Uncertain Faith

Finding the courgage to live with uncertainity


Butch Rogers

14 Jan, 2018


In our world, the word racist has become a label.  When a word becomes a label, it loses meaning.  Growing up, I never heard the word racist.  The label at that time was prejudice.  People would say, “I’m not prejudice”, the same way people today say, “I’m not a racist”.  Prejudice is defined as having a preconceived opinion that is not based on reason or actual experience.  Considering this definition, I must confess that I am prejudice.  Many of my opinions and beliefs are preconceived, formed by the voices I have listened to and my narrow experience of life.

My prejudicial opinions include race, but are not limited to race.  I have preconceived opinions of people who view God differently than I do, who have more or less money than I do, and who are better or less educated than I am.  To become the person I desire to be, I must overcome prejudging people which requires listening to others and experiencing life beyond my comfort zone.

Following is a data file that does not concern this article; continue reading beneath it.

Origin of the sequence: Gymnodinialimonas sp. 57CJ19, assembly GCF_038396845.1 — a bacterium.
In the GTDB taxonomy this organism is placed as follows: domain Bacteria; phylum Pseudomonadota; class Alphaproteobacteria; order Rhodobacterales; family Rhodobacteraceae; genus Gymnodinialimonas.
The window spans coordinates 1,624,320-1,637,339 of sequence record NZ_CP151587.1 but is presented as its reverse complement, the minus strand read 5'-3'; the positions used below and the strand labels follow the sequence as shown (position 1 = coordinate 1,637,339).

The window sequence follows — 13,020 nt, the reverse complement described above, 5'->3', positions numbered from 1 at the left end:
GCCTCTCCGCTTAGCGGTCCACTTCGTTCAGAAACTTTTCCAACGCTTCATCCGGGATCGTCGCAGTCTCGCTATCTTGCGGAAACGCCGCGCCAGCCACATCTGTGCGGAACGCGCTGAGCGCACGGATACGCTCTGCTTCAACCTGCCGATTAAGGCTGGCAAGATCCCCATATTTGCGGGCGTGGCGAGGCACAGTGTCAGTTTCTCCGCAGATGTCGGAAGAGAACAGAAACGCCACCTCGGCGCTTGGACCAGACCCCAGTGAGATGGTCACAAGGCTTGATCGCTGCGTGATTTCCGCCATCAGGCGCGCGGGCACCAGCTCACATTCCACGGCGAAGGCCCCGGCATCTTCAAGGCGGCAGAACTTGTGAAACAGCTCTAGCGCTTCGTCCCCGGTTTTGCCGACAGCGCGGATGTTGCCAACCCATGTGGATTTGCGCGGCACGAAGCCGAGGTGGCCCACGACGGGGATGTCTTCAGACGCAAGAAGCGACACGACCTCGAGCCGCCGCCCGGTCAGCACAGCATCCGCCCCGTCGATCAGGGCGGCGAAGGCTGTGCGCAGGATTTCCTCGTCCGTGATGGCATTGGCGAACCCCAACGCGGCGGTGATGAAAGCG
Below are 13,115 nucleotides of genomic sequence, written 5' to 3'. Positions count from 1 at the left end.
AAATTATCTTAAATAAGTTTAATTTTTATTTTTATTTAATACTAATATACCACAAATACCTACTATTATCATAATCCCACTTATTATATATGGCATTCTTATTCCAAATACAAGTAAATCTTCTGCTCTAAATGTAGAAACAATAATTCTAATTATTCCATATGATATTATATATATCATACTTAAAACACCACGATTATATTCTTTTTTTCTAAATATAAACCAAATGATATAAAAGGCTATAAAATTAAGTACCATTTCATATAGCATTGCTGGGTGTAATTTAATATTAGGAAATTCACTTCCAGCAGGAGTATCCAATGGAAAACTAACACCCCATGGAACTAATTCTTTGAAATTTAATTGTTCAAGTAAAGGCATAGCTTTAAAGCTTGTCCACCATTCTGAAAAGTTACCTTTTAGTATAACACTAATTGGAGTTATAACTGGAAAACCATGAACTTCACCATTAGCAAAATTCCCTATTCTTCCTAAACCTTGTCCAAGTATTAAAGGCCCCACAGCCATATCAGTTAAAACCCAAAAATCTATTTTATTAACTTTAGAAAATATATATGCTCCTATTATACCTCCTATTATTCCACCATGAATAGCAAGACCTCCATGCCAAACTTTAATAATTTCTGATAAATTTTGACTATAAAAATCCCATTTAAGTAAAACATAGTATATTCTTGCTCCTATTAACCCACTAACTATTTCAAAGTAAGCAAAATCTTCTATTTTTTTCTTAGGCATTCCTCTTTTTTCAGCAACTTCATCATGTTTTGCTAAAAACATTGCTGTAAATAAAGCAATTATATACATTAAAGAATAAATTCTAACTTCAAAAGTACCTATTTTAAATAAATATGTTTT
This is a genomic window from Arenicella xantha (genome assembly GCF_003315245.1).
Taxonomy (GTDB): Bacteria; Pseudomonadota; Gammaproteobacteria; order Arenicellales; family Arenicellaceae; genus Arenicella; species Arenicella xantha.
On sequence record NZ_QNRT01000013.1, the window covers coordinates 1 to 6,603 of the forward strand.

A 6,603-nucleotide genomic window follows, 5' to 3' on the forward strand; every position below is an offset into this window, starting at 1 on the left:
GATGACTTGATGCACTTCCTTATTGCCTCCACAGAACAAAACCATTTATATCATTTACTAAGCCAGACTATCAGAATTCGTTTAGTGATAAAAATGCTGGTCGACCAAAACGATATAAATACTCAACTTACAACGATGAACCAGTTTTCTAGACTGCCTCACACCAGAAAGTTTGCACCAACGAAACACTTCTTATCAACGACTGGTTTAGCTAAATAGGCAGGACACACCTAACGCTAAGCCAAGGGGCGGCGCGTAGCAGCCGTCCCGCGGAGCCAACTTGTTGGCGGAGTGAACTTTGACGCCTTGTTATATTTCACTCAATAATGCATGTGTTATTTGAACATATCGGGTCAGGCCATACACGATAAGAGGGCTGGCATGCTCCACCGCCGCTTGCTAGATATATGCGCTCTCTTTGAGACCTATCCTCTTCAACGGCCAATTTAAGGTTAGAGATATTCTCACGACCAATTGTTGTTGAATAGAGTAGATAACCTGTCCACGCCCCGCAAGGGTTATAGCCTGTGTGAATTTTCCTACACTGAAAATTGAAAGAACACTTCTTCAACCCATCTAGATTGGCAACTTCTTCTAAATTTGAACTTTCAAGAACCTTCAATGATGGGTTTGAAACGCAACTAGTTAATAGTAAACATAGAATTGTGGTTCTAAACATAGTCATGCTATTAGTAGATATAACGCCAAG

I’m learning to listen. My tendency is to listen only to the voices that validate my preconceived opinions.  Listening to other voices is challenging.  To hear others, I must “swallow my pride”, and open myself up to be taught.  When I travel, I make a point to talk to the cab drivers.  In a short cab ride, they become my teachers.  My children are my teachers.  They have pushed against many of my preconceived opinions and I’m thankful for their courage to do so.

A tipping point for me was serving on the board of our local Habitat for Humanity affiliate.  The executive director at the time was a lady who, when I first met her, I prejudged as being a liberal, feminist, “do-gooder”.  My preconceived opinions were crushed when I witnessed how much she cared for people and how she went about serving them.

“Don’t think of yourself more highly than you should, but in humility consider others better than yourself.”  The Apostle Paul